counter create hit The Production and Distribution of Knowledge in the United States - Download Free eBook
Hot Best Seller

The Production and Distribution of Knowledge in the United States

Availability: Ready to download

"The Production and Distribution of Knowledge in the United States" marked the beginning of the study of our postindustrial information society. Austrian-born economist Fritz Machlup had focused his research on the patent system, but he came to realize that patents were simply one part of a much bigger "knowledge economy." He then expanded the scope of his work to evaluate "The Production and Distribution of Knowledge in the United States" marked the beginning of the study of our postindustrial information society. Austrian-born economist Fritz Machlup had focused his research on the patent system, but he came to realize that patents were simply one part of a much bigger "knowledge economy." He then expanded the scope of his work to evaluate everything from stationery and typewriters to advertising to presidential addresses--anything that involved the activity of telling anyone anything. "The Production and Distribution of Knowledge in the United States" then revealed the new and startling shape of the U.S. economy. Machlup's cool appraisal of the data showed that the knowledge industry accounted for nearly 29 percent of the U.S. gross national product, and that 43 percent of the civilian labor force consisted of knowledge transmitters or full-time knowledge receivers. Indeed, the proportion of the labor force involved in the knowledge economy increased from 11 to 32 percent between 1900 and 1959--a monumental shift. Beyond documenting this revolution, Machlup founded the wholly new field of information economics. The transformation to a knowledge economy has resonated throughout the rest of the century, especially with the rise of the Internet. As two recent observers noted, "Information goods--from movies and music to software code and stock quotes--have supplanted industrial goods as the key drivers of world markets." Continued study of this change and its effects is testament to Fritz Machlup's pioneering work.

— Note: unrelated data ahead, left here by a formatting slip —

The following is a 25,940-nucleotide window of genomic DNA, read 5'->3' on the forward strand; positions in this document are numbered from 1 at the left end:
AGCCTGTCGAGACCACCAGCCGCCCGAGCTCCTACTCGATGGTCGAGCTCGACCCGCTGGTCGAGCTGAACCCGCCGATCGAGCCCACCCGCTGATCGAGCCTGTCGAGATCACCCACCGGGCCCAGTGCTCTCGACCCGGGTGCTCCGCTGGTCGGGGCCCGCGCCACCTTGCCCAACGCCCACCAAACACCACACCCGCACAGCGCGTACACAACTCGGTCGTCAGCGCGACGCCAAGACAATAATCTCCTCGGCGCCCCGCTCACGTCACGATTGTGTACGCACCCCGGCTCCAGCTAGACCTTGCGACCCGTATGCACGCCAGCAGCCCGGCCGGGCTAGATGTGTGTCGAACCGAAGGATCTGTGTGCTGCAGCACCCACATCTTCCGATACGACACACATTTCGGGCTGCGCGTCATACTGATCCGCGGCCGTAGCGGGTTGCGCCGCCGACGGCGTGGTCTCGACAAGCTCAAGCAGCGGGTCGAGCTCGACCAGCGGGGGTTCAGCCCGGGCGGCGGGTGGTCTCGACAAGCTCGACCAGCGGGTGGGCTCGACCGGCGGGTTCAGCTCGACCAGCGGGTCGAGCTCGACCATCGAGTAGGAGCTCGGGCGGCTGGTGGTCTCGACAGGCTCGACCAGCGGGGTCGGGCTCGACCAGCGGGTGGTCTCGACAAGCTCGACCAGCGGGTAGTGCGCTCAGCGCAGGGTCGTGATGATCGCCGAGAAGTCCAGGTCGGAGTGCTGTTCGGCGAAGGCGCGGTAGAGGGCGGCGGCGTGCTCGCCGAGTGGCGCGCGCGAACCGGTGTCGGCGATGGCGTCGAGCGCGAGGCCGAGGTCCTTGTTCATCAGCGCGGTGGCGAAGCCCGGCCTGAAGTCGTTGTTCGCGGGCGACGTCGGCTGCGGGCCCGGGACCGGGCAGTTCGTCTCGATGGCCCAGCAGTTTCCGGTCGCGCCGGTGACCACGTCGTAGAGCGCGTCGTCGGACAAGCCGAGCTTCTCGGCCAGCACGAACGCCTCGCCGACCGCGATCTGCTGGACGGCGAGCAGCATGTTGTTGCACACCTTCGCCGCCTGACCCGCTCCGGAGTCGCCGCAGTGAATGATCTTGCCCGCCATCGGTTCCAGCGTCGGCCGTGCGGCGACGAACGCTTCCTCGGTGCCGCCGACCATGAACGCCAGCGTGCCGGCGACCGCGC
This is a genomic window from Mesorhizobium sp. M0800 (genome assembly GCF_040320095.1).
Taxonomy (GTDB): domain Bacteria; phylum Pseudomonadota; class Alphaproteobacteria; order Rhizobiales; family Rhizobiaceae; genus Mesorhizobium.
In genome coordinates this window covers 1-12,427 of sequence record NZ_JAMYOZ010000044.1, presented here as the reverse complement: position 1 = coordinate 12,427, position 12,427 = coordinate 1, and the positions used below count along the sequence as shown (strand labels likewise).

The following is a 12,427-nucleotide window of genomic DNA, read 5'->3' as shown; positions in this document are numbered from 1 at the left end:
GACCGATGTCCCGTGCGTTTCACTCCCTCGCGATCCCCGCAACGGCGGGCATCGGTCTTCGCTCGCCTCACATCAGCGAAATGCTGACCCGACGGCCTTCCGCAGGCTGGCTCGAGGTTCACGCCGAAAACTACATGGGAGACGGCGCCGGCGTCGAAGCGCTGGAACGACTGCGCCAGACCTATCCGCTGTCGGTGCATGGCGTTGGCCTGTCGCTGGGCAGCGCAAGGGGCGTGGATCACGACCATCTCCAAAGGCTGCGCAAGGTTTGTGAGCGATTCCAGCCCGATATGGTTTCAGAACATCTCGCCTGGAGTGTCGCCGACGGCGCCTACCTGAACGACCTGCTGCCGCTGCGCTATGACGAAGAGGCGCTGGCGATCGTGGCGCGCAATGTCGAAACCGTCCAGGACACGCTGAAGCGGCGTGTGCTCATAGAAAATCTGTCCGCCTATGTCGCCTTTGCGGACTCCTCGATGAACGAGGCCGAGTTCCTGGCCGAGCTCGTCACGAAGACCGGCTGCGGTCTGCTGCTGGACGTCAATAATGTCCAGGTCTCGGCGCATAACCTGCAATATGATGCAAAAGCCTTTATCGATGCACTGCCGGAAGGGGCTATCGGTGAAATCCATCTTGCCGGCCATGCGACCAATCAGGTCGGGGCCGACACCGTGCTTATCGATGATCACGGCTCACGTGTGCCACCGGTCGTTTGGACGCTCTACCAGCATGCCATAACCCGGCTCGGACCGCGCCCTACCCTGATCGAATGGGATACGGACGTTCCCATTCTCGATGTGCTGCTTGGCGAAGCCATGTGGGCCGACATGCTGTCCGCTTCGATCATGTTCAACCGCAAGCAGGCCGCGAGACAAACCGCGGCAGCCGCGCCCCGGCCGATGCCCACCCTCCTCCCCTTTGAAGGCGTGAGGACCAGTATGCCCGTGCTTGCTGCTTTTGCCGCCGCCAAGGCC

Compare

"The Production and Distribution of Knowledge in the United States" marked the beginning of the study of our postindustrial information society. Austrian-born economist Fritz Machlup had focused his research on the patent system, but he came to realize that patents were simply one part of a much bigger "knowledge economy." He then expanded the scope of his work to evaluate "The Production and Distribution of Knowledge in the United States" marked the beginning of the study of our postindustrial information society. Austrian-born economist Fritz Machlup had focused his research on the patent system, but he came to realize that patents were simply one part of a much bigger "knowledge economy." He then expanded the scope of his work to evaluate everything from stationery and typewriters to advertising to presidential addresses--anything that involved the activity of telling anyone anything. "The Production and Distribution of Knowledge in the United States" then revealed the new and startling shape of the U.S. economy. Machlup's cool appraisal of the data showed that the knowledge industry accounted for nearly 29 percent of the U.S. gross national product, and that 43 percent of the civilian labor force consisted of knowledge transmitters or full-time knowledge receivers. Indeed, the proportion of the labor force involved in the knowledge economy increased from 11 to 32 percent between 1900 and 1959--a monumental shift. Beyond documenting this revolution, Machlup founded the wholly new field of information economics. The transformation to a knowledge economy has resonated throughout the rest of the century, especially with the rise of the Internet. As two recent observers noted, "Information goods--from movies and music to software code and stock quotes--have supplanted industrial goods as the key drivers of world markets." Continued study of this change and its effects is testament to Fritz Machlup's pioneering work.

33 review for The Production and Distribution of Knowledge in the United States

  1. 4 out of 5

    Richard

  2. 5 out of 5

    Mladen

  3. 4 out of 5

    Katie King

  4. 4 out of 5

    Josh Rowe

  5. 5 out of 5

    John Forman

  6. 5 out of 5

    Tom Bice

  7. 5 out of 5

    Levan Ramishvili

  8. 4 out of 5

    Ben Peters

  9. 4 out of 5

    John

  10. 5 out of 5

    Paul Vittay

  11. 4 out of 5

    Jade

  12. 4 out of 5

    Kevin

  13. 5 out of 5

    Alla

  14. 5 out of 5

    Ben

  15. 4 out of 5

    Gonnamakeit

  16. 4 out of 5

    Randy

  17. 4 out of 5

    Reza Taher

  18. 5 out of 5

    Andrew

  19. 5 out of 5

    Sergei

  20. 4 out of 5

    Steven Chang

  21. 5 out of 5

    Tien-Hsin

  22. 4 out of 5

    Brooke

  23. 5 out of 5

    Gerry

  24. 4 out of 5

    Negra Martin

  25. 5 out of 5

    Tony

  26. 5 out of 5

    Victor

  27. 4 out of 5

    Haines Eason

  28. 5 out of 5

    Esme Condon

  29. 4 out of 5

    Valarie Kay

  30. 5 out of 5

    Lynn Mitton

  31. 4 out of 5

    Jamie Luedtke

  32. 5 out of 5

    Richard Strum

  33. 5 out of 5

    Oisín

Add a review

Your email address will not be published. Required fields are marked *

Loading...
We use cookies to give you the best online experience. By using our website you agree to our use of cookies in accordance with our cookie policy.